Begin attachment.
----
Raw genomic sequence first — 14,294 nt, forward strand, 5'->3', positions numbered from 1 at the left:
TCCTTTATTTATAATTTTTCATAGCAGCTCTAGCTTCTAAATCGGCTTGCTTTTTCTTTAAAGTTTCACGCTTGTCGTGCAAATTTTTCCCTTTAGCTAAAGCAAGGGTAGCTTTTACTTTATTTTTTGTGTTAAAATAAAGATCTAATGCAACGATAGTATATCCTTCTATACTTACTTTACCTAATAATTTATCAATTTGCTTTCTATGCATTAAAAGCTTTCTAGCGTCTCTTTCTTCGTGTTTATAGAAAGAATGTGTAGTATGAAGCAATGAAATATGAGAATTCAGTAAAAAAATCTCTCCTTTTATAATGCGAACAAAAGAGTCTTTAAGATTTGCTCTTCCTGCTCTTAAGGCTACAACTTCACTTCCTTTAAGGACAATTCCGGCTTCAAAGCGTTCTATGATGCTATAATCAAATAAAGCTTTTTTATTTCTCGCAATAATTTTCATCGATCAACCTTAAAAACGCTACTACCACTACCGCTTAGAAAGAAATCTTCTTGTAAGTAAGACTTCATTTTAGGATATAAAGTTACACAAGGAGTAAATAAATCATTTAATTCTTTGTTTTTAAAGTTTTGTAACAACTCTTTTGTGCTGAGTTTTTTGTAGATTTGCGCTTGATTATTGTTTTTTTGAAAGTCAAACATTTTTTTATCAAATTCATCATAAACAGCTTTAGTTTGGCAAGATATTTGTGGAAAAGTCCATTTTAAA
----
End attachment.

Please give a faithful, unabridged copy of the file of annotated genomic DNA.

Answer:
Raw genomic sequence first — 14,294 nt, forward strand, 5'->3', positions numbered from 1 at the left:
TCCTTTATTTATAATTTTTCATAGCAGCTCTAGCTTCTAAATCGGCTTGCTTTTTCTTTAAAGTTTCACGCTTGTCGTGCAAATTTTTCCCTTTAGCTAAAGCAAGGGTAGCTTTTACTTTATTTTTTGTGTTAAAATAAAGATCTAATGCAACGATAGTATATCCTTCTATACTTACTTTACCTAATAATTTATCAATTTGCTTTCTATGCATTAAAAGCTTTCTAGCGTCTCTTTCTTCGTGTTTATAGAAAGAATGTGTAGTATGAAGCAATGAAATATGAGAATTCAGTAAAAAAATCTCTCCTTTTATAATGCGAACAAAAGAGTCTTTAAGATTTGCTCTTCCTGCTCTTAAGGCTACAACTTCACTTCCTTTAAGGACAATTCCGGCTTCAAAGCGTTCTATGATGCTATAATCAAATAAAGCTTTTTTATTTCTCGCAATAATTTTCATCGATCAACCTTAAAAACGCTACTACCACTACCGCTTAGAAAGAAATCTTCTTGTAAGTAAGACTTCATTTTAGGATATAAAGTTACACAAGGAGTAAATAAATCATTTAATTCTTTGTTTTTAAAGTTTTGTAACAACTCTTTTGTGCTGAGTTTTTTGTAGATTTGCGCTTGATTATTGTTTTTTTGAAAGTCAAACATTTTTTTATCAAATTCATCATAAACAGCTTTAGTTTGGCAAGATATTTGTGGAAAAGTCCATTTTAAA